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VOL: 101, ISSUE: 06, PAGE NO: 39

Generic/proprietary names


Generic/proprietary names
- Aspirin: Caprin, Nu-Seals Aspirin.



- Many compound analgesic preparations contain aspirin.



- Blocks pain impulses in the central nervous system, inhibits prostaglandin synthesis, causes peripheral vasodilation resulting in antipyretic properties, decreases platelet aggregation.



- Mild to moderate pain.



- Pyrexia.



- Secondary cerebrovascular or cardiovascular disease prevention.



- Age under 16 years.



- Breastfeeding.



- Previous peptic ulceration.



- Haemophilia.



- Hypersensitivity, including asthma, angioedema urticaria or rhinitis linked to aspirin or non-steroidal anti-inflammatory drugs (NSAIDs).



- Asthma.



- Allergic disease.



- Impaired liver or kidney function.



- Dehydration.



Side-effects are few and are mainly mild except for:



- A high incidence of gastro-intestinal irritation with slight asymptomatic blood loss;



- Bronchospasm;



- Increased bleeding time;



- Possible skin reactions in hypersensitive patients.



- Increased risk of bleeding with anticoagulants and selective serotonin re-uptake inhibitors (SSRIs).



- Decreased effects with high-dose antiacids and steroids.



- Possibility of increased side-effects with other NSAIDs.



- Increases the effects of warfarin, and other medication such as insulin, methotrexate and phenytoin.



- Nurse prescribers: oral only.



- Available as regular, coated, and extended-release tablets or capsules.



- Other preparations include chewable tablets, liquid form and dispersible tablets.



- Also available as a suppository.



Patient teaching
- Possible gastric irritation is limited by taking aspirin after food.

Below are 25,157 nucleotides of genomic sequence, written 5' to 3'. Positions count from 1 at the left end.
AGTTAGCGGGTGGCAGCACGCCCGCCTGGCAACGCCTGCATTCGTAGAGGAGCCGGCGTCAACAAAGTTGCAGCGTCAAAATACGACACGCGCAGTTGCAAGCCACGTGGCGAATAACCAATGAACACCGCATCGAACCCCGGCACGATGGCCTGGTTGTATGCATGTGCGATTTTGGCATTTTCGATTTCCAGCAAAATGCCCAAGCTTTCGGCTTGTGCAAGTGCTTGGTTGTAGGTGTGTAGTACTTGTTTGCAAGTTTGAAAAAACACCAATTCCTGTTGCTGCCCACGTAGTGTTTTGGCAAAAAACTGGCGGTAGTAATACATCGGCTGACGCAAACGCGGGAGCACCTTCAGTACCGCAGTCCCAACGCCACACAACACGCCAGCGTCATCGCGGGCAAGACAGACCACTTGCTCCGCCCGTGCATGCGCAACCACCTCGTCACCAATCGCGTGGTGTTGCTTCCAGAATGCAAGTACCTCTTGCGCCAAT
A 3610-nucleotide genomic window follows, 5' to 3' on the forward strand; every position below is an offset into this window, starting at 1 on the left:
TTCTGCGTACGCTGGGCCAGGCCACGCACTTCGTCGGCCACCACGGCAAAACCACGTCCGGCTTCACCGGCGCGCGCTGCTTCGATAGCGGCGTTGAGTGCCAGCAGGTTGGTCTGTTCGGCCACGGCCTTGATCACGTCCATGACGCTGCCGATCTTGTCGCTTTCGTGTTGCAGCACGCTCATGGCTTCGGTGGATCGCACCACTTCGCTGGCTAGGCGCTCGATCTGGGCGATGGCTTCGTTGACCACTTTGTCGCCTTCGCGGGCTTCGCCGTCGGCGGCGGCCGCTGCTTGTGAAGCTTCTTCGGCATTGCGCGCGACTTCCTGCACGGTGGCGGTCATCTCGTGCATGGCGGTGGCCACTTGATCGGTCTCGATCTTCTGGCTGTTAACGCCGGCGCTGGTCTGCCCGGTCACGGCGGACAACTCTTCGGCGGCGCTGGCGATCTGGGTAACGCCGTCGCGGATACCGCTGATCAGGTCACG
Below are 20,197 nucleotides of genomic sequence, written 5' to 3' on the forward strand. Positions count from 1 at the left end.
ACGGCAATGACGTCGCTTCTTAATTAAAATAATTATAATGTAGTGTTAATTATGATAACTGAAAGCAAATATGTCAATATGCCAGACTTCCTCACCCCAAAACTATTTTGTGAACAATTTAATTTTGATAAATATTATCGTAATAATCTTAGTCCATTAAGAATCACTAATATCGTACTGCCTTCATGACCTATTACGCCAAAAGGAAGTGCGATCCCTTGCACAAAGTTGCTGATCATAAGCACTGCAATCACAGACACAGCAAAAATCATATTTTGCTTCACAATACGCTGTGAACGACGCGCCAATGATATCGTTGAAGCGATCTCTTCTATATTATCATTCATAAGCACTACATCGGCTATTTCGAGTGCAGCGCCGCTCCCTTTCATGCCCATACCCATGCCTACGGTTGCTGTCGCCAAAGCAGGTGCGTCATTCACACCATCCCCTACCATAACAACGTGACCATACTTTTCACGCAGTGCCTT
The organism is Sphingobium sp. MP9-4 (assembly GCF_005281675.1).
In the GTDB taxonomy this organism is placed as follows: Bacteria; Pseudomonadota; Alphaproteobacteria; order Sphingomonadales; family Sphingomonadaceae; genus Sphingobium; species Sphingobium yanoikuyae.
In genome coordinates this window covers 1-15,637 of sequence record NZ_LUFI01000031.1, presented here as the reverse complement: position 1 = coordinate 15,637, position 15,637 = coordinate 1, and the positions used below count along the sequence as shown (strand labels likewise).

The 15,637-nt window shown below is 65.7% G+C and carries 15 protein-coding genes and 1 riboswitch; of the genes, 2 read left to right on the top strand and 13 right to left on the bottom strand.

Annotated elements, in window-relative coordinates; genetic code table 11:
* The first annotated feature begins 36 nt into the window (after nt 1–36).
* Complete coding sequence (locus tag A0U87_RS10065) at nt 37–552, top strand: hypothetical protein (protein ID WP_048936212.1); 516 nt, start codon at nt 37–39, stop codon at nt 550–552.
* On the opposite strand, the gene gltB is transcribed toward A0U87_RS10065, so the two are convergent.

- Keep this medication in the container it came in, tightly closed, and out of reach of children.



- Store it at room temperature and away from excess heat and moisture (not in the bathroom).



- Store aspirin suppositories in a cool place or in a refrigerator.



- Take any missed doses as soon as you remember. But do not take a double dose to make up for a missed one.



- Do not break, crush, or chew extended-release tablets and do not open extended-release capsules. Swallow them whole.



- Always read the label of any over-the-counter medications to check for aspirin content.



- Restrict alcohol intake.



- Report any tinnitus, sweating or hyperventilation to the prescribing health care professional.



Nursing considerations
- For patients who have had oral or dental surgery or tonsillectomy in the last seven days avoid chewable or dispersible aspirin tablets, or aspirin in crushed tablets or gargles.



- Assess pain and/or pyrexia one hour before or after medication.



- In long-term therapy monitor renal and liver function and ototoxicity.



- Assess other medication for possible interactions - especially warfarin which is a special hazard.



- Be aware that aspirin is a common constituent of a variety of over-the-counter medications.



Nurses should refer to manufacturer’s summary of product characteristics and to appropriate local guidelines

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